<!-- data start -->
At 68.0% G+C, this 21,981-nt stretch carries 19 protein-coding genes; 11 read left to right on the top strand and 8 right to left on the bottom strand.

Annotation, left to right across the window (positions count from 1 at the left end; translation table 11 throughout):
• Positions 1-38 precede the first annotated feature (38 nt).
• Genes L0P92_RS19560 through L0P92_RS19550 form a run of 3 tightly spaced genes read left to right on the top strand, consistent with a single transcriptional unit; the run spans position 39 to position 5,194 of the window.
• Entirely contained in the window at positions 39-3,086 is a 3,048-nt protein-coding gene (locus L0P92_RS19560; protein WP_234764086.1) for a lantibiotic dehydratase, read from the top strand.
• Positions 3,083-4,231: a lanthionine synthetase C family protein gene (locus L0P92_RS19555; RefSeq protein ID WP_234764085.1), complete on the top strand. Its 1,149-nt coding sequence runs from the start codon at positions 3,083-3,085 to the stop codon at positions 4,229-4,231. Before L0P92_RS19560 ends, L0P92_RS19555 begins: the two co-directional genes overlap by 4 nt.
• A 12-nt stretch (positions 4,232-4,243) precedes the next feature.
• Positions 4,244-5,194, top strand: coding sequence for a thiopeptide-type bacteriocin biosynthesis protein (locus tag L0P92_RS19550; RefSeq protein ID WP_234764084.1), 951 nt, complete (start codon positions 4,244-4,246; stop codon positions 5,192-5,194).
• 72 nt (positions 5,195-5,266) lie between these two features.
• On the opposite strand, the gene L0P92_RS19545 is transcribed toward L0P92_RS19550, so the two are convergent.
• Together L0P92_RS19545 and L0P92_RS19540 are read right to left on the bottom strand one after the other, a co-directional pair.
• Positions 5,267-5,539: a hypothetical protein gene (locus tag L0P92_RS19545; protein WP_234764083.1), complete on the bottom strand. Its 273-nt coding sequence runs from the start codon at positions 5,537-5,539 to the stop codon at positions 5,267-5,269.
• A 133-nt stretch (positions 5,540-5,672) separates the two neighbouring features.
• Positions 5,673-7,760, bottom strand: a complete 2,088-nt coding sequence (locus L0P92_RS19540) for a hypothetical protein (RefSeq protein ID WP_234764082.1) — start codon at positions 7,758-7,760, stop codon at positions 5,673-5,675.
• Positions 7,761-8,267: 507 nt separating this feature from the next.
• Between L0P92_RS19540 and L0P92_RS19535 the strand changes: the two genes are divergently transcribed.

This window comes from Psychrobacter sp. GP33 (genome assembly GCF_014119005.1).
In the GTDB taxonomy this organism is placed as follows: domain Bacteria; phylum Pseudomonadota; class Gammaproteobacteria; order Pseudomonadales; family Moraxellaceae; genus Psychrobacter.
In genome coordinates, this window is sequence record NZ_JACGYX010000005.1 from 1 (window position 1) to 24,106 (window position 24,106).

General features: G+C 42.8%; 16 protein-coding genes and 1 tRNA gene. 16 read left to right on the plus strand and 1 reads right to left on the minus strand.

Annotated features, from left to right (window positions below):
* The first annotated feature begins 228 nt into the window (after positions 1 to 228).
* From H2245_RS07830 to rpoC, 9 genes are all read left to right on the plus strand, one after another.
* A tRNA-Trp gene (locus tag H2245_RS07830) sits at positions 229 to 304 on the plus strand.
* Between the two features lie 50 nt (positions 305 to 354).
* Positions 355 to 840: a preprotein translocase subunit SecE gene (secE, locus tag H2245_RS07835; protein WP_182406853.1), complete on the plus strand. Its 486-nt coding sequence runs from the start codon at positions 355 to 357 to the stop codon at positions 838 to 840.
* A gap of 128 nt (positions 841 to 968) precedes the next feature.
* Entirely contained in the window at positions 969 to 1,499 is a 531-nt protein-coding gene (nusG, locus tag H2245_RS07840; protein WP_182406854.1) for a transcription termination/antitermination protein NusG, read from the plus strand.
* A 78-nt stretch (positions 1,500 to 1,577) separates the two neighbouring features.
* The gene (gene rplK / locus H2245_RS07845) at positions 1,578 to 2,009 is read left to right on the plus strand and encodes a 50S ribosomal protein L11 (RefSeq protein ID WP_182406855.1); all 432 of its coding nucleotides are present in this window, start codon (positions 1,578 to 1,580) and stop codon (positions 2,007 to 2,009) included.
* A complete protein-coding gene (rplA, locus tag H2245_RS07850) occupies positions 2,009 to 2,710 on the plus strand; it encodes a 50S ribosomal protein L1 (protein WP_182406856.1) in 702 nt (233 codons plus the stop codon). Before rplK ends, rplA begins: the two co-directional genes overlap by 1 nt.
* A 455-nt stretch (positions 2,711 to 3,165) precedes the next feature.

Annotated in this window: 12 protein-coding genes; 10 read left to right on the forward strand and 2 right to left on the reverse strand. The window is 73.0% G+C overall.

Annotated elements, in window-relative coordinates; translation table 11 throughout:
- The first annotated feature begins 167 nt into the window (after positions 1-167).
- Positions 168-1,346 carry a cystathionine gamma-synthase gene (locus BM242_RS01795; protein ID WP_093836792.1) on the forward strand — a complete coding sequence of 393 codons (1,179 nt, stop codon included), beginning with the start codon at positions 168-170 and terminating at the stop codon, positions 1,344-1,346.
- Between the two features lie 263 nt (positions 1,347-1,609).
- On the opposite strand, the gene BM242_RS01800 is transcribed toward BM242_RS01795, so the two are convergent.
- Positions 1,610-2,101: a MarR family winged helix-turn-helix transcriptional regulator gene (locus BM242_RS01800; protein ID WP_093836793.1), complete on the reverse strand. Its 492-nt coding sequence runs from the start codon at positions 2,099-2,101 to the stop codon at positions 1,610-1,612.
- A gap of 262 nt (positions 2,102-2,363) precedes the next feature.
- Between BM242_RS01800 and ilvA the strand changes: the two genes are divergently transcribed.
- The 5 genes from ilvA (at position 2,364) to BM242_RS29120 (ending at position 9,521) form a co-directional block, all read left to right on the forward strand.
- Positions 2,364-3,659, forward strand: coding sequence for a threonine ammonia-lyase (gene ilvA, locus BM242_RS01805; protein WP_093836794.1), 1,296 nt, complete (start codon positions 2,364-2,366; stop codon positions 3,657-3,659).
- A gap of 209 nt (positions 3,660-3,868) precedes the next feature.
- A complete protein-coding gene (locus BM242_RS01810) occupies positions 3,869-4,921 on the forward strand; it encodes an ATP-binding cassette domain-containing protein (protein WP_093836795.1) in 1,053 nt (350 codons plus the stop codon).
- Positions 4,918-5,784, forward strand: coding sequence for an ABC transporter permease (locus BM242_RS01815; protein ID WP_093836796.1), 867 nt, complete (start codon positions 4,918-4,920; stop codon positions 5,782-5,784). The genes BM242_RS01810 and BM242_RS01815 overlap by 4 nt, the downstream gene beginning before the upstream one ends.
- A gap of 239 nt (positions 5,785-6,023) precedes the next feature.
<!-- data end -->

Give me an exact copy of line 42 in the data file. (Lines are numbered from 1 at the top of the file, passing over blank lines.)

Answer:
- The 5 genes from ilvA (at position 2,364) to BM242_RS29120 (ending at position 9,521) form a co-directional block, all read left to right on the forward strand.